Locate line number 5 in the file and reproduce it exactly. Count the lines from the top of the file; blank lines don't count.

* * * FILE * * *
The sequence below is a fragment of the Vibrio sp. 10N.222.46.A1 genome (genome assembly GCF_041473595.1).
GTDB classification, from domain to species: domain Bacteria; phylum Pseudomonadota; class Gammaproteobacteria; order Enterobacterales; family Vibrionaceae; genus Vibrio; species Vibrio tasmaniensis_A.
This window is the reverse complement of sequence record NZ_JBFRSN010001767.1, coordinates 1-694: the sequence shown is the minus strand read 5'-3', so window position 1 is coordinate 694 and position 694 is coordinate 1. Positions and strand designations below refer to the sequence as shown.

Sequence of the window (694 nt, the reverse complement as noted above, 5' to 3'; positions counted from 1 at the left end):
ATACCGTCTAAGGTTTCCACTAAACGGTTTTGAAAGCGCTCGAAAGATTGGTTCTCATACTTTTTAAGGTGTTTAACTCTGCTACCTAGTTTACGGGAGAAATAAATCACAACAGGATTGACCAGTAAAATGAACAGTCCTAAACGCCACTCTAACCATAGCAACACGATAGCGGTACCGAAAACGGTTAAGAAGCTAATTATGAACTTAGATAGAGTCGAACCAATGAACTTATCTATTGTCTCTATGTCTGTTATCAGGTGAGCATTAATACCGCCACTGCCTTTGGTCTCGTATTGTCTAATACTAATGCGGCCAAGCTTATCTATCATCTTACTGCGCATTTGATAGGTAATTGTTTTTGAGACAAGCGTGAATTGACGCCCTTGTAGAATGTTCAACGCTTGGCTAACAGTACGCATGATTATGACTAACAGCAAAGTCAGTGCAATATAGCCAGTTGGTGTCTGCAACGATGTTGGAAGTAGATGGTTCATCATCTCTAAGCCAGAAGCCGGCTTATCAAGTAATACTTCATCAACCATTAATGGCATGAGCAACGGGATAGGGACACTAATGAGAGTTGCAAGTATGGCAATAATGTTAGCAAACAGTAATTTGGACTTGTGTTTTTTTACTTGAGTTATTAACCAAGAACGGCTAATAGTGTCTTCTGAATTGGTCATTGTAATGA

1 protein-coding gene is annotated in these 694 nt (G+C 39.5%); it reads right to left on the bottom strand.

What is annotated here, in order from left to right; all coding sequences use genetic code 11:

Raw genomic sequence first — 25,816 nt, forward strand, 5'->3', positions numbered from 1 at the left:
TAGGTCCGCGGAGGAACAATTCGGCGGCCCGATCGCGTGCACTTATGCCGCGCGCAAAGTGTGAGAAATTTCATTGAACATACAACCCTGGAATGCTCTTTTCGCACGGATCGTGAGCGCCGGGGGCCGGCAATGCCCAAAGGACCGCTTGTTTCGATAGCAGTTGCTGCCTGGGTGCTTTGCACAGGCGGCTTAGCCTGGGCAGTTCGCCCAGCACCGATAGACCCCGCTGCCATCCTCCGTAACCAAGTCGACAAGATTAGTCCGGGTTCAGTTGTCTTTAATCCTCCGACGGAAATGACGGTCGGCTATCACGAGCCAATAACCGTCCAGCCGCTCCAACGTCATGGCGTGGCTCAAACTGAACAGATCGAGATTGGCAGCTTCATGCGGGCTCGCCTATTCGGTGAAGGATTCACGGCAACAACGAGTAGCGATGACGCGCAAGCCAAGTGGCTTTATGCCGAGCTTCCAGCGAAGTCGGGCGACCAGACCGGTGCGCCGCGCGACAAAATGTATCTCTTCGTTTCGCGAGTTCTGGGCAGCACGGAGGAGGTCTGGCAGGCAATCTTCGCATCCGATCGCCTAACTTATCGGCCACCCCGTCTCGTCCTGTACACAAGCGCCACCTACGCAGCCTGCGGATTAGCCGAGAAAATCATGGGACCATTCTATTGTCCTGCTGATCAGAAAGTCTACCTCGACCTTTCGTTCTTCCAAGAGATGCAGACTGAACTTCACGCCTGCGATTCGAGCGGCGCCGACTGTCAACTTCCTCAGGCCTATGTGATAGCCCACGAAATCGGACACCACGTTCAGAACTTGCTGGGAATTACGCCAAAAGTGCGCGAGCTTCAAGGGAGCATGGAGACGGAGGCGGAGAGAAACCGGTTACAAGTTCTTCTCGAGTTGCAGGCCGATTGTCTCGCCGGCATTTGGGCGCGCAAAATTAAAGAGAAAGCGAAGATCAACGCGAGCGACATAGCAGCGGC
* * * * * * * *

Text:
ATACCGTCTAAGGTTTCCACTAAACGGTTTTGAAAGCGCTCGAAAGATTGGTTCTCATACTTTTTAAGGTGTTTAACTCTGCTACCTAGTTTACGGGAGAAATAAATCACAACAGGATTGACCAGTAAAATGAACAGTCCTAAACGCCACTCTAACCATAGCAACACGATAGCGGTACCGAAAACGGTTAAGAAGCTAATTATGAACTTAGATAGAGTCGAACCAATGAACTTATCTATTGTCTCTATGTCTGTTATCAGGTGAGCATTAATACCGCCACTGCCTTTGGTCTCGTATTGTCTAATACTAATGCGGCCAAGCTTATCTATCATCTTACTGCGCATTTGATAGGTAATTGTTTTTGAGACAAGCGTGAATTGACGCCCTTGTAGAATGTTCAACGCTTGGCTAACAGTACGCATGATTATGACTAACAGCAAAGTCAGTGCAATATAGCCAGTTGGTGTCTGCAACGATGTTGGAAGTAGATGGTTCATCATCTCTAAGCCAGAAGCCGGCTTATCAAGTAATACTTCATCAACCATTAATGGCATGAGCAACGGGATAGGGACACTAATGAGAGTTGCAAGTATGGCAATAATGTTAGCAAACAGTAATTTGGACTTGTGTTTTTTTACTTGAGTTATTAACCAAGAACGGCTAATAGTGTCTTCTGAATTGGTCATTGTAATGA